In 2018, Tutman and Sollner-Webb voiced concerns about a 35-home subdivision proposed in historic Savage on the Little Patuxent River, one of two chief tributaries to the main river. The project depended on Howard County agreeing to swap a chunk of parkland for another parcel owned by the developer. Critics complained the development would increase runoff to the river. They also noted that the county bought the parkland with federal money and was part of a “targeted ecological area” identified as a conservation priority by the state Department of Natural Resources.

But Planning Secretary McCord blocked the commission writing to Howard officials. He informed panel members that they lacked the legal authority to comment on private development projects, and he produced an unsigned opinion to that effect from the department’s chief counsel.

Buck, the state planning spokesman, said McCord only intervened after hearing from a Howard County official.  In a memo, McCord warned commission members that getting involved in local land use conflicts threatened to alienate county and municipal officials, who’d stop participating in the panel’s other work.

Unwilling to give up, Tutman and Sollner-Webb got sympathetic legislators to appeal to Attorney General Brian Frosh. His office responded with an unofficial opinion that reversed the earlier one and declared the commission was within its rights to comment on development projects.

The pair hit another hurdle last year when they tried to get the commission to speak out about a 1,440-unit senior living complex proposed on 62 acres in the upper reaches of the Middle Patuxent, the main river’s other branch in Howard County.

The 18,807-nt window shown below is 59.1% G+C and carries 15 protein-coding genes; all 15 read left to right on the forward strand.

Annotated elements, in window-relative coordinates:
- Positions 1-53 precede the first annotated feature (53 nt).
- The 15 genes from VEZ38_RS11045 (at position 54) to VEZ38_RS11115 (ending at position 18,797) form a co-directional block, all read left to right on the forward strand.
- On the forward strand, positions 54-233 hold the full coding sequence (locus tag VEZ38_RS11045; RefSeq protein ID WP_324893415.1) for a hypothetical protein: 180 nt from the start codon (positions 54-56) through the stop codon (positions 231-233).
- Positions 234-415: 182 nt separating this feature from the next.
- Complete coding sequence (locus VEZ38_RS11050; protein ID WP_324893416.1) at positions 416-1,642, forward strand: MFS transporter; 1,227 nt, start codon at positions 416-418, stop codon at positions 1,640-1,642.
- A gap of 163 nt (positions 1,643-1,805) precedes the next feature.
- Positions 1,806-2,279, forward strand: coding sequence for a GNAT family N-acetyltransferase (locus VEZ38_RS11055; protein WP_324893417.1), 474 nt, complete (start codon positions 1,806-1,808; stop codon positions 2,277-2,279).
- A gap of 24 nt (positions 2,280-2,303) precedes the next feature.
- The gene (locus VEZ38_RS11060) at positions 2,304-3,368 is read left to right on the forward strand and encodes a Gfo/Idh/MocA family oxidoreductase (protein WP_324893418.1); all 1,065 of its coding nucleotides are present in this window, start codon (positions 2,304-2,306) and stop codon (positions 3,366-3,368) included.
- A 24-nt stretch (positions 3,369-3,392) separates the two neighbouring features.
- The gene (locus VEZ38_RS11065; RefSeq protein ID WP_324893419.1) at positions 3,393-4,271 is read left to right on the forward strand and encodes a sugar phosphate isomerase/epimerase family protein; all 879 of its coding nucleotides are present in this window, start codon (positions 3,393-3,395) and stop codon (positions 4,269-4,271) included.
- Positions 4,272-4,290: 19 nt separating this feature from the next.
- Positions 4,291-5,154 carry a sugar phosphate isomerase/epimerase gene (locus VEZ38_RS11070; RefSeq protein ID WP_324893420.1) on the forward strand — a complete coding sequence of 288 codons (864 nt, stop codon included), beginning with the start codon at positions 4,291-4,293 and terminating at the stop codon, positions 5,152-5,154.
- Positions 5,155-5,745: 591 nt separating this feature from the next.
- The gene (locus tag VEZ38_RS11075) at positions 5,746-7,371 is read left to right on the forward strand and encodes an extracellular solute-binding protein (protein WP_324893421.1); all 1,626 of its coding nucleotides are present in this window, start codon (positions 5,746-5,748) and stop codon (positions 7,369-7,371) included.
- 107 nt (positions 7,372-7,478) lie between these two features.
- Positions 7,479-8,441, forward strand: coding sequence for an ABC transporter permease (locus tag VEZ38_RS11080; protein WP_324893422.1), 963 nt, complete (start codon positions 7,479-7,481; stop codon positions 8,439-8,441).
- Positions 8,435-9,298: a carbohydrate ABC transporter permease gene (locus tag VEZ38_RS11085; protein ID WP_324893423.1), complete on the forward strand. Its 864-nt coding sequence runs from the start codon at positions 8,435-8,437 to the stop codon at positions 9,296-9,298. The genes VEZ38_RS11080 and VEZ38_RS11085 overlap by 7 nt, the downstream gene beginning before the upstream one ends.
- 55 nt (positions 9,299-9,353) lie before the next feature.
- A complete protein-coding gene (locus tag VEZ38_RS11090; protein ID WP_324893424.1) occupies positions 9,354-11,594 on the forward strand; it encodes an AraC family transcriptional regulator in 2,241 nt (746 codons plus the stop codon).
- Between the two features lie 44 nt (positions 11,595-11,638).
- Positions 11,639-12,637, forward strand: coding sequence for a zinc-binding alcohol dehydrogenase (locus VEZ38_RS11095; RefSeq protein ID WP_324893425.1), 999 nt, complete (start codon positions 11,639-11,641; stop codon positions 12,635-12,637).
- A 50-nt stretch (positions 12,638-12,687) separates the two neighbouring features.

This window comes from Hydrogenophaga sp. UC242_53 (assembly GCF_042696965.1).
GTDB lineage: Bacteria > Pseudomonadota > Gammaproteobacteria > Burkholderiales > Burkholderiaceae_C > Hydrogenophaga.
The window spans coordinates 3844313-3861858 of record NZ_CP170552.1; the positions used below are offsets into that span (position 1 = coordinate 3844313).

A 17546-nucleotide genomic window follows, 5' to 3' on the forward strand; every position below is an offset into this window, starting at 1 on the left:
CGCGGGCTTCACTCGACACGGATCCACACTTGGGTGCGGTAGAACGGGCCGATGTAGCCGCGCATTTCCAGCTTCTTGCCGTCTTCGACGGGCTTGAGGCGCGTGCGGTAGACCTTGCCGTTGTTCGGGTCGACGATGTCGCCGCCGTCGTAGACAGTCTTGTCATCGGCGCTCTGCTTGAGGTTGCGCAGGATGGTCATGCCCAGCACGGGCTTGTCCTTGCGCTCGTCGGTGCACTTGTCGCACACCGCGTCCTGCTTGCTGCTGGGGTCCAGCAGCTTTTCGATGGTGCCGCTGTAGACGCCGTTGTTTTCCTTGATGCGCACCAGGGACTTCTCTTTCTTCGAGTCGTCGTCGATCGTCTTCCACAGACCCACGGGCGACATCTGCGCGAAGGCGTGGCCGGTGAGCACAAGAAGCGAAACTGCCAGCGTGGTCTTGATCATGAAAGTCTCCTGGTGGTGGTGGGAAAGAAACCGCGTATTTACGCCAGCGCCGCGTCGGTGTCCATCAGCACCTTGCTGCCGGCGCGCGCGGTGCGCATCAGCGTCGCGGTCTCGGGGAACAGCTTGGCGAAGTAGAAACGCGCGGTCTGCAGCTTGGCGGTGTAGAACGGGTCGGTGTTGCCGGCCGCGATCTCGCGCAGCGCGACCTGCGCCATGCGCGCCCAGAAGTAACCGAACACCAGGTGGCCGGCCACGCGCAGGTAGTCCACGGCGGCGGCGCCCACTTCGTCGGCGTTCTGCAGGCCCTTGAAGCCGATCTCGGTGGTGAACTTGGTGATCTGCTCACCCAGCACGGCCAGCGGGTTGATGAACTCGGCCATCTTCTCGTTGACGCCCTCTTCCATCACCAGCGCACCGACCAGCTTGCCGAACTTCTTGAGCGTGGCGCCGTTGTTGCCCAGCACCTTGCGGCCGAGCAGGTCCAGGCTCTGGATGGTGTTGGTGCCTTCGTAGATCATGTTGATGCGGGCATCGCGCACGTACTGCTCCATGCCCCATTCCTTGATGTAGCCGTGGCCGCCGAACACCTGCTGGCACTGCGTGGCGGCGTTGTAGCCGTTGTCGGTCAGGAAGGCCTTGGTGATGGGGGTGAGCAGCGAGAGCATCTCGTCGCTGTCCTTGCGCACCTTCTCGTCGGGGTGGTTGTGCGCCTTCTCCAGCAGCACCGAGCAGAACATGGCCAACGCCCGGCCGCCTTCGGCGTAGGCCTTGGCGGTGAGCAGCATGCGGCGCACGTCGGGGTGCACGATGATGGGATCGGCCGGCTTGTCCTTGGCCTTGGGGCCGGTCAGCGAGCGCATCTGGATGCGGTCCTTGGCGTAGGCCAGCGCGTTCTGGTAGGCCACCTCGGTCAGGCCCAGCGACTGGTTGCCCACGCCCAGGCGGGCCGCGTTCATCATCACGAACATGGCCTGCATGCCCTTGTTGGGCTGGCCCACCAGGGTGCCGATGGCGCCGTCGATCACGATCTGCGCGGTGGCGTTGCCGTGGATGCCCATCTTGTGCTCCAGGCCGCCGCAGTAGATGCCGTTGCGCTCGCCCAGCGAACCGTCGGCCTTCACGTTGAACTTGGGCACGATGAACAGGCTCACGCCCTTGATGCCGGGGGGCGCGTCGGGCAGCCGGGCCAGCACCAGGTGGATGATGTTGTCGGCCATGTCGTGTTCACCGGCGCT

The project, Erickson at Limestone Valley, also involved swapping land that had previously been put off limits from development under the state’s agricultural land preservation program.

“It is the camel’s nose under the tent,” Sollner-Webb said of the land swap. Tutman also argued it would further jeopardize water quality in a once-rural area that is experiencing intense development. He noted that a service station had been built over the river’s headwaters near the Erickson project.

When Sollner-Webb and Tutman moved to oppose the project, most commission members who represent government agencies — and who hold nearly two-thirds of the seats — abstained. A bare majority of the other members wanted to oppose the project, but the state planning staff declared that the abstentions counted as “no” votes, killing the motion.

Seeking another way to register the commission’s concerns, Sollner-Webb then proposed that it endorse the Erickson project. With most government representatives again abstaining, that motion also failed. Sollner-Webb took that as a backhanded victory, showing that the commission did not support the project. The Howard County Zoning Board approved the project nonetheless in November.

Surprising shakeup

About the same time, Tutman and Sollner-Webb learned to their that dismay they had been replaced. Only a few months earlier, a state planning staffer had emailed all of the Patuxent River Commission members whose terms were expiring, asking if they wished to be reappointed.

Michael Leszcz, chairman of the commission, said he was surprised by the membership shakeup.

“It’s [the governor’s] prerogative to choose who he wants for the commission,” said Leszcz, who holds a seat designated for the city of Laurel. But Leszcz added, “This is the first time it’s been handled like this.”

Chris Perry, the commission’s vice chairman and an environmental consultant — who was reappointed — likewise said he was surprised. Tutman and Sollner-Webb were “by far the most active and engaged [members of] the commission,” he said, “so it’s a big loss not to have them anymore.”

Richard E. Hall, secretary of planning under the previous administration of Democratic Gov. Martin O’Malley, said he was saddened but not surprised by the shakeup at the commission. He served as staff to the river commission for more than a decade, he said, and he couldn’t recall the panel ever being told it couldn’t comment on an issue that concerned the river.

“The Patuxent … was always seen as Maryland’s proving ground for the Chesapeake Bay Program,” he said. The federal-multistate Bay restoration effort was formally launched a few years after the Patuxent cleanup agreement and has focused on similar problems and remedies.